Individual Psychology, or, in German, Individualpsychologie, a therapeutic approach developed by the physician Alfred Adler (1870-1937), is rooted in psychoanalysis. However, it can be distinguished from classical Freudian psychoanalysis on account of various particular aspects of the model. Adler was the first to emphasize how children, especially during infancy, feel a great sense of inadequacy, consequently manifesting a great need for care and attention. This is the situation which Adler deliberately defines as a feeling of inferiority, a term adopted by the Austrian physician to indicate the physiological and common condition of inadequacy and insecurity presented by a young child in relation to a still unknown and unexplored outer world filled with beings that are bigger, stronger and more capable than he is.

If the support and care provided by the child’s early social environment are favourable, the child will subsequently gradually overcome the problem and the distress caused by its inferiority as it grows physically and psychologically, will initiate the various learning processes of childhood and slowly consolidate its social integration, initially experienced within the family circle and later on outside of the home. If, on the contrary, early stimuli are negative or perceived as such, it is likely that the ordinary sense of inferiority will be reinforced as a consequence to such an extent that it will result in the subject gradually succumbing to the fate of the establishment of an inferiority complex, which is always a pathological condition. According to Adler, it is not possible to study a human being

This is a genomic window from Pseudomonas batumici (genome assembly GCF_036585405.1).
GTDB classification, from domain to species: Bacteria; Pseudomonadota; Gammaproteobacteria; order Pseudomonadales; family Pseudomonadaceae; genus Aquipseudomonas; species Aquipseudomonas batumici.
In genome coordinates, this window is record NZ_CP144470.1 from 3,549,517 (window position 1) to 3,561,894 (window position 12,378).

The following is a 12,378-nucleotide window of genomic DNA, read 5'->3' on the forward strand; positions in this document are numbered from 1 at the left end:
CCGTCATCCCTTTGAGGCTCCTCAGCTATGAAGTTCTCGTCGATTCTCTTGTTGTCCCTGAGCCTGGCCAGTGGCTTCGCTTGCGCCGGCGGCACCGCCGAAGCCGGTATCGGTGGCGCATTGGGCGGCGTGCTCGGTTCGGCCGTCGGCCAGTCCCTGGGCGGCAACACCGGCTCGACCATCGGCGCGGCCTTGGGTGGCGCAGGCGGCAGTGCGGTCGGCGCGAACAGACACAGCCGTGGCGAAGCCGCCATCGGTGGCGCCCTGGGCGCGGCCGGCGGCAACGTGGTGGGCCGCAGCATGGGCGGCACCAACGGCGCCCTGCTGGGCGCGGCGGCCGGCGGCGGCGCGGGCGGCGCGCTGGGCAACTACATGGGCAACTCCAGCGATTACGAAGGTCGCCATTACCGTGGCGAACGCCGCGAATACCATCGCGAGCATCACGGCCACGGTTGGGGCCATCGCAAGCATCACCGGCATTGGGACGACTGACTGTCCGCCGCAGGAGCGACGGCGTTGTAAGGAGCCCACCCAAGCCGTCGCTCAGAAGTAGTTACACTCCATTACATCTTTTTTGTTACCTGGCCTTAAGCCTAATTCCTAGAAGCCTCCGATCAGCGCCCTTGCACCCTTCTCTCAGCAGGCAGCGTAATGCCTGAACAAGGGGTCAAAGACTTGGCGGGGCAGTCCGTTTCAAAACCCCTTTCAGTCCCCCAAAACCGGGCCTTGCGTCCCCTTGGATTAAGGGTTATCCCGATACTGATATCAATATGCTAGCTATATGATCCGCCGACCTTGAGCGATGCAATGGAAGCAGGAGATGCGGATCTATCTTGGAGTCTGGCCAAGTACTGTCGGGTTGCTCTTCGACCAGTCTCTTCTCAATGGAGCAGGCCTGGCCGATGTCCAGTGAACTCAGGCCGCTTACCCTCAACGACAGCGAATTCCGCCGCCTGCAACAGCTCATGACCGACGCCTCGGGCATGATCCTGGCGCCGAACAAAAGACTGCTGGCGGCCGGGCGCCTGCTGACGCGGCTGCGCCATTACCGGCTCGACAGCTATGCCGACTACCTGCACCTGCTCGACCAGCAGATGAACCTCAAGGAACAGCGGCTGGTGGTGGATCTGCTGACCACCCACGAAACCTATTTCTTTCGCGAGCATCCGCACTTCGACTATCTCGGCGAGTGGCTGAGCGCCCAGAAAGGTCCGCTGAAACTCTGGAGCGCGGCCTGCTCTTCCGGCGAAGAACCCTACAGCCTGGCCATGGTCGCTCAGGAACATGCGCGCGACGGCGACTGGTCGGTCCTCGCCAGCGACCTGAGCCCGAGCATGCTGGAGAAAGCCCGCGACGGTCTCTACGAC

Alfred Adler

in a condition of social isolation as we are all part of a social context. This very point distinguishes Adler’s Individual Psychology from Freud’s Psychoanalysis as, with the exception of the relationships that develop with one’s parents or early caregivers, in the classical Freudian approach social relations are neglected. For Adler, social interaction has a fundamental importance and should be taken into account as an essential constituent of the psychic makeup of an individual. With the term ‘individual’, reference is made to the concept of a unique and unrepeatable psychic individuality, which, through the necessity to ensure one’s survival, must become a part of a community structure formed by other psychic units, which are also unique and unrepeatable. The two components Adler recognised as being fundamental - the ‘will to power’ and the development of social feeling –ensure the survival of human beings. These unavoidable instruments of growth are both situated beyond the basic drives and in each individual  have the specific task of regulating instinctual impulses and conscious activity.